The A-Z of Programming Languages: Perl

Culture and community go hand-in-hand with Perl programming

Perl creator Larry Wall

Perl creator Larry Wall

How did a picture of a camel come to end up on Programming Perl and consequently end up as a symbol for the language? Were you involved with this at all?

Yes. I picked the camel. When a writer writes a book for O'Reilly they ask them to suggest an animal. And then they say “no, you are going to use a mongoose instead”.

If I had asked for a left-brain cover I would have asked for an oyster. But I shared the vision of the cover designer. The right-brain meaning of a camel is an animal self-sufficient in a dry place, and there are vague biblical connotations of a caravan. Since that was more or less the Perl bible for many years, it kind of naturally became the mascot.

Do you agree with statements stating that Perl is practical rather than beautiful? Was this your intention starting out?

Considering I wrote that into the first Perl manual page, yes. We are trying to make it more beautiful these days without loosing its usefulness. Maybe the next Perl book will have a camel with butterfly wings on it or something.

Many sources quote a main reference point of Perl being the C language. Was this deliberate?

Definitely. C has never exactly been a portable language but it is ubiquitous. By writing complex shell scripts and many macros you can create a portable C and then write a portable language on top. So that made Perl able to be ported everywhere and that was important to us.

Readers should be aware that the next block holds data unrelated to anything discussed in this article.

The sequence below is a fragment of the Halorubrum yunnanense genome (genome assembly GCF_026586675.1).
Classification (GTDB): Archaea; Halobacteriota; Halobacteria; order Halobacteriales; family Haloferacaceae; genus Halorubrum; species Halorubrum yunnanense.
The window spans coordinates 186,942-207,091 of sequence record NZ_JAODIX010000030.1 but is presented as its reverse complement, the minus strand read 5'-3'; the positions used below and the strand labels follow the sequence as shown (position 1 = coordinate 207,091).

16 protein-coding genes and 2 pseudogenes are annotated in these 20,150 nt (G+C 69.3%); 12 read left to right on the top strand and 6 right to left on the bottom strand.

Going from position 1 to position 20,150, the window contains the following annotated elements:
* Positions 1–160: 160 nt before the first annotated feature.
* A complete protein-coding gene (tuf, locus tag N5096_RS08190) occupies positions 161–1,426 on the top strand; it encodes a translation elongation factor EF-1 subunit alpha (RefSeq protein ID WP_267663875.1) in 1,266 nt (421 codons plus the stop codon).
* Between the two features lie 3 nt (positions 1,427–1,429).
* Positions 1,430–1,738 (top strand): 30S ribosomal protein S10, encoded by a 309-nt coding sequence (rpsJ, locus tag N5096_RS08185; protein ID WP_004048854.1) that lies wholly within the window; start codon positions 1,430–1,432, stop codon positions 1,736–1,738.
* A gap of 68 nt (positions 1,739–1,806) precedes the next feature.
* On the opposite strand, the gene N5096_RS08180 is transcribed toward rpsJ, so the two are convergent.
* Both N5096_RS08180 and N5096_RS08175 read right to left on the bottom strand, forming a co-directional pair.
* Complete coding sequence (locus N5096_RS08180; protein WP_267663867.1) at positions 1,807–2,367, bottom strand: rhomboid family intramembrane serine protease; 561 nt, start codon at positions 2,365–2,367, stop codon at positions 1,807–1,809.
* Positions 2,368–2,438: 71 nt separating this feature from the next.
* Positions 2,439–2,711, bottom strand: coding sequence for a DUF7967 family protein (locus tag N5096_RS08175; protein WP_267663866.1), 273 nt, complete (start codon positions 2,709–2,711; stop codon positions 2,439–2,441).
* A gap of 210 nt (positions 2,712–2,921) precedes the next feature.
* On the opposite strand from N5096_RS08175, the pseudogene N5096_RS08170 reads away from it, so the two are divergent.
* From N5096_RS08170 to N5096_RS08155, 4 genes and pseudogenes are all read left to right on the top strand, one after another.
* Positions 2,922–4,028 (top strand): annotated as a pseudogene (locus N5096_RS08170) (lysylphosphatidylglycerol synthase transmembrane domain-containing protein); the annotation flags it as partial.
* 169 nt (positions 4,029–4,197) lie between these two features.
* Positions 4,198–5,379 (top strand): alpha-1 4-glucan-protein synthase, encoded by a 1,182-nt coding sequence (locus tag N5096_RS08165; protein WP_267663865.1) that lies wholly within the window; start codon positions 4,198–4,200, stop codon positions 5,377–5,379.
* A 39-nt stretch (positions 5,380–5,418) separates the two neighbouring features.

How do you feel about the Comprehensive Perl Archive Network (CPAN) carrying over 13,500 modules by over 6,500 authors? Why do you think that the archive network has been such a success?

By it's very size it doesn't matter about Sturgeons Law — that 90 of everything is crud. 10 percent of a very large number is still a large number.

Do you agree with the following statement from Wikipedia: “The design of Perl can be understood as a response to three broad trends in the computer industry: falling hardware costs, rising labour costs, and improvements in compiler technology. Many earlier computer languages, such as Fortran and C, were designed to make efficient use of expensive computer hardware. In contrast, Perl is designed to make efficient use of expensive computer programmers.”

That's accurate. In addition to C, I used YACC which was available. But I wrote my own lexer.

Do you agree that Perl is the “duct tape of the Internet”?

It's one metaphor that we accept, but we like lots of metaphors.

Do you endorse the version of Perl written for Windows: by Adam Kennedy?

Yes, I've used it and it is a good port.

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